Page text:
Sentinel lymph node biopsy in breast cancer patients after neoadjuvant chemotherapy



Background and Objectives

Sentinel lymph node biopsy (SLNB) is an accurate method for axillary staging in patients with early breast cancer. The aim of this study was to evaluate the accuracy and the feasibility of SLNB in breast cancer patients who had received preoperative (neoadjuvant) chemotherapy.


Patients with advanced breast cancer stage II or III who were treated with neoadjuvant chemotherapy were included in the study. Sentinel lymph node (SLN) identification and biopsy was attempted and performed, and axillary lymph node dissection (ALND) was performed in the same surgical procedure after SLNB. The histopathologic examination of the SLNs and the dissected axillary lymph nodes was performed and nodal status was compared.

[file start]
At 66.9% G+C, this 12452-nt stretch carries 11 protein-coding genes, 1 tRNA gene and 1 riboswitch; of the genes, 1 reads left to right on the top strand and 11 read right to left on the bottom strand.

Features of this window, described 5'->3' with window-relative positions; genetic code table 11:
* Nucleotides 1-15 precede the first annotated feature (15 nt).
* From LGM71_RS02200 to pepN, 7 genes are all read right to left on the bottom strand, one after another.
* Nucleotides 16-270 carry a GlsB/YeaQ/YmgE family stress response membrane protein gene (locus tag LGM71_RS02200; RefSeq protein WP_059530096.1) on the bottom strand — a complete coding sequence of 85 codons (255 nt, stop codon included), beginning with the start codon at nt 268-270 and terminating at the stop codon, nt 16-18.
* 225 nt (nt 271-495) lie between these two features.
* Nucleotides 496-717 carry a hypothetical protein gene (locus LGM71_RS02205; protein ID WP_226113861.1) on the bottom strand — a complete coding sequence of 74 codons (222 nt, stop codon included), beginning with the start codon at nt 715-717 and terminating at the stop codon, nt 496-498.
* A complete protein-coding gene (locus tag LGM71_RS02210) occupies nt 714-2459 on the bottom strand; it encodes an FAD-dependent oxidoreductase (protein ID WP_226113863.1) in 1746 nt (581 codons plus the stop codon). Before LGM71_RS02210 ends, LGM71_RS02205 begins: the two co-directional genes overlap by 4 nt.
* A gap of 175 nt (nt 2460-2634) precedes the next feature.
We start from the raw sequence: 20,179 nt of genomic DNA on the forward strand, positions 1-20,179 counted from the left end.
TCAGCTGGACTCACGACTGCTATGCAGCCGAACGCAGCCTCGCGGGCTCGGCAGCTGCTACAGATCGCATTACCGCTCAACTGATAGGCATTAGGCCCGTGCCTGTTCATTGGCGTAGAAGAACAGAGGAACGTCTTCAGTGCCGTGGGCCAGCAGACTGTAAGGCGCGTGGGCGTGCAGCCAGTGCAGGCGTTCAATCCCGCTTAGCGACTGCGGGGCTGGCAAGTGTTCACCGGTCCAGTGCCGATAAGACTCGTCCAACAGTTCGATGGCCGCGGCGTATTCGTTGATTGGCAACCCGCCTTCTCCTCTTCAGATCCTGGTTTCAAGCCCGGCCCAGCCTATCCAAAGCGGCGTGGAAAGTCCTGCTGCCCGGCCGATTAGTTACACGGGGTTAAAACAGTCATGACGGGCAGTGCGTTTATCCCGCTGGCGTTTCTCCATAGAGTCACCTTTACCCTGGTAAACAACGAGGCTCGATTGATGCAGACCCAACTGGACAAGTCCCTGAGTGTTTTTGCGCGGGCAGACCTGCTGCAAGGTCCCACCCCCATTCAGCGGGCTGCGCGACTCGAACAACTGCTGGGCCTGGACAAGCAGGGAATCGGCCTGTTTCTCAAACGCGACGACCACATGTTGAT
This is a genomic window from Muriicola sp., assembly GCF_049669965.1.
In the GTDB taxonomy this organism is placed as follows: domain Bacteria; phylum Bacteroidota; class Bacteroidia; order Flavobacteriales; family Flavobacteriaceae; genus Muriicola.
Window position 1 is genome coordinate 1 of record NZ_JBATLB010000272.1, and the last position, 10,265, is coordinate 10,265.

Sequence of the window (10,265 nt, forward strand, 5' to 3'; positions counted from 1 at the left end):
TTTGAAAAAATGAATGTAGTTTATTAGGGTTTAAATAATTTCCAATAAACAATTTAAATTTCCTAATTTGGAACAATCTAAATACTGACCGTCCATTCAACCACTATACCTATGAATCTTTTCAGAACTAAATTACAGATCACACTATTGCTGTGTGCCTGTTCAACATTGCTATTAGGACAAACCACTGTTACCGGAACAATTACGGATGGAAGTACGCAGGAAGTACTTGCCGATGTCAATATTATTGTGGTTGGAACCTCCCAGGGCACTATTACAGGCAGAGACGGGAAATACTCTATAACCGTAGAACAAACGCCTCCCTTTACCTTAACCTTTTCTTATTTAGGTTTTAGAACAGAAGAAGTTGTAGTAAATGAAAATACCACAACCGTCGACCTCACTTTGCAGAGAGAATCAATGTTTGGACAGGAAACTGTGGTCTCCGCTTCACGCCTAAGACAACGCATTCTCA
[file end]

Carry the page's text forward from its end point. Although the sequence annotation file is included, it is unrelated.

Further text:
Thirty patients were included in the study. After peritumoural injection of technetium-99m labelled human albumin and subareolar subcutaneous injection of blue dye, the SLNs could be identified in 26/30 patients (identification rate 86.7%). In 4/30 patients (13.3%) SLNs could not be identified. In 25/26 patients (96.2%) SLNs accurately predicted the axillary status. Eleven patients had negative SLNs and negative nodes in ALND. Six patients had positive SLNs and positive nodes in ALND. In eight patients SLNs only were positive and nodes in ALND were negative. One patient had a false-negative SLNB, calculating a false-negative rate of 6.7% (1/15).


SLNB is a well introduced technique for axillary staging in patients with early breast cancer. The accuracy of SLNB after neoadjuvant chemotherapy is similar to patients with primary surgery. SLNB could be an alternative to ALND in a subgroup of patients after neoadjuvant chemotherapy, and therefore could reduce morbidity due to surgery in those patients. Due to small numbers of patients, further evaluation in this subset of patients is required. J. Surg. Oncol. 2003;84:63–67. © 2003 Wiley-Liss, Inc.